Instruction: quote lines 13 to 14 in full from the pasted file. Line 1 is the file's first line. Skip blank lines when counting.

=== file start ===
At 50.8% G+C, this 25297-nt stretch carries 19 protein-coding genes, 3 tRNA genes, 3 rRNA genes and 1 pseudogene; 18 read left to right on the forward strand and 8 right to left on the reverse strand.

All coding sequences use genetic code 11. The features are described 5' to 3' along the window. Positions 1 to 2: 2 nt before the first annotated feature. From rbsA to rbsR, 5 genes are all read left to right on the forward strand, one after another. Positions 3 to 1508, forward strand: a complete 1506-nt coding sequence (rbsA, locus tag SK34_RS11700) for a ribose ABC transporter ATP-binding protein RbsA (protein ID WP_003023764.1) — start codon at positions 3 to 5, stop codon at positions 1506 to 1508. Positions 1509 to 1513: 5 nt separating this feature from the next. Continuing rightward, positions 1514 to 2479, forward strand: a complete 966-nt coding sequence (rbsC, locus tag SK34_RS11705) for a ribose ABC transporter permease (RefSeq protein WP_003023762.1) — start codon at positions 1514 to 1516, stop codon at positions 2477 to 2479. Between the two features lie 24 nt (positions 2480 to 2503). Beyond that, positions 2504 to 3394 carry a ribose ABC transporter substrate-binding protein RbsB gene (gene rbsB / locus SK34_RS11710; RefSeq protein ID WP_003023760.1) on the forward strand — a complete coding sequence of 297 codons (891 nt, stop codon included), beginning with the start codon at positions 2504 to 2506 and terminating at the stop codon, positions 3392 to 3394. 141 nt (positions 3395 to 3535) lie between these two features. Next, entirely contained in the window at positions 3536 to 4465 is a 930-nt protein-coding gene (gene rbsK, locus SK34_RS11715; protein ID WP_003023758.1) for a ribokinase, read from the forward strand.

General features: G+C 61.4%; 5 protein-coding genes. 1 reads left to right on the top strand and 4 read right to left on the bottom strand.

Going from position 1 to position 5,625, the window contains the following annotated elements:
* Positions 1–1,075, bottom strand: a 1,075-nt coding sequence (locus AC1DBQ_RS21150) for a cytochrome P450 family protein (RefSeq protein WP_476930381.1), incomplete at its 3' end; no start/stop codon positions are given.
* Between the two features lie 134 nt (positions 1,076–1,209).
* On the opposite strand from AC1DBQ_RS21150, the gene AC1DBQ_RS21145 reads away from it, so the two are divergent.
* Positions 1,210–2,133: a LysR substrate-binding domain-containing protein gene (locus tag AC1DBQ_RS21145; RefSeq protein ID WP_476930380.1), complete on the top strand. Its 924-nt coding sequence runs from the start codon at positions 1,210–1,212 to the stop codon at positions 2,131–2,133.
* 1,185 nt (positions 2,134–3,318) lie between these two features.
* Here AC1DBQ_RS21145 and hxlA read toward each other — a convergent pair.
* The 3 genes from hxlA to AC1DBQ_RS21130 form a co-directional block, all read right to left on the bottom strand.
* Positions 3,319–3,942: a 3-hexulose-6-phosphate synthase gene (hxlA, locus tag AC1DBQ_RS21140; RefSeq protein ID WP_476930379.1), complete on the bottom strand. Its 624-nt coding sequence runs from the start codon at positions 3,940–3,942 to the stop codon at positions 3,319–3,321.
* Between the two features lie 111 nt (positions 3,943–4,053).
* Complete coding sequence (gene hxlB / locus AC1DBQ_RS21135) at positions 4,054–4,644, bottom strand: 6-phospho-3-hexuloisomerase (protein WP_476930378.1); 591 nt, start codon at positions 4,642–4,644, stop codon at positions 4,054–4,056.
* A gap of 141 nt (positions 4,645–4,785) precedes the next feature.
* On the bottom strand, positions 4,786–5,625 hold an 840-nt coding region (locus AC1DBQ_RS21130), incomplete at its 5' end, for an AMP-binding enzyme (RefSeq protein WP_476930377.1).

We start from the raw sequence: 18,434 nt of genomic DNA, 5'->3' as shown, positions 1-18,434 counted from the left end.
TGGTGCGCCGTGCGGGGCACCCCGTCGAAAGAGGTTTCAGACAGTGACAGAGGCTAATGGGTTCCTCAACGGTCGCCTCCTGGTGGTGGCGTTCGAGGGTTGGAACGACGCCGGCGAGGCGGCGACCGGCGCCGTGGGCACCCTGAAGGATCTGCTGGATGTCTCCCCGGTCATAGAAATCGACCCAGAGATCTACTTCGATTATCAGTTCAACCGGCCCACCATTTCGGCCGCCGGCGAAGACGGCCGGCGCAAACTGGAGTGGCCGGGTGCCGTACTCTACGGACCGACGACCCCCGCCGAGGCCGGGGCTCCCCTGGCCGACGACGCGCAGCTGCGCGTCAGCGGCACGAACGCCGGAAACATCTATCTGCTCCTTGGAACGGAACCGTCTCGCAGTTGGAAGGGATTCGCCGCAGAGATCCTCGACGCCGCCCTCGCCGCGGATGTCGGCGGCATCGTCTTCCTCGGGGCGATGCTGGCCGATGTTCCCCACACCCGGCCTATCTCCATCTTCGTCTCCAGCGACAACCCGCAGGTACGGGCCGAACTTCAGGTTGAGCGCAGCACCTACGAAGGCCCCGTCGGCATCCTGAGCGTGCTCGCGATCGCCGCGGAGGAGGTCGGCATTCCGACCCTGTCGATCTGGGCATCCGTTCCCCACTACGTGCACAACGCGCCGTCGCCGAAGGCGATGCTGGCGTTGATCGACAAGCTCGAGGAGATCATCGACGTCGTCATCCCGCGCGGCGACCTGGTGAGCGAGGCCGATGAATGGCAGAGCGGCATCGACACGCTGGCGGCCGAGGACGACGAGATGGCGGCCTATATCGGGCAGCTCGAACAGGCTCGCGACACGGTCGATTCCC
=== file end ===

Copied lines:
* Between the two features lie 111 nt (positions 3,943–4,053).
* Complete coding sequence (gene hxlB / locus AC1DBQ_RS21135) at positions 4,054–4,644, bottom strand: 6-phospho-3-hexuloisomerase (protein WP_476930378.1); 591 nt, start codon at positions 4,642–4,644, stop codon at positions 4,054–4,056.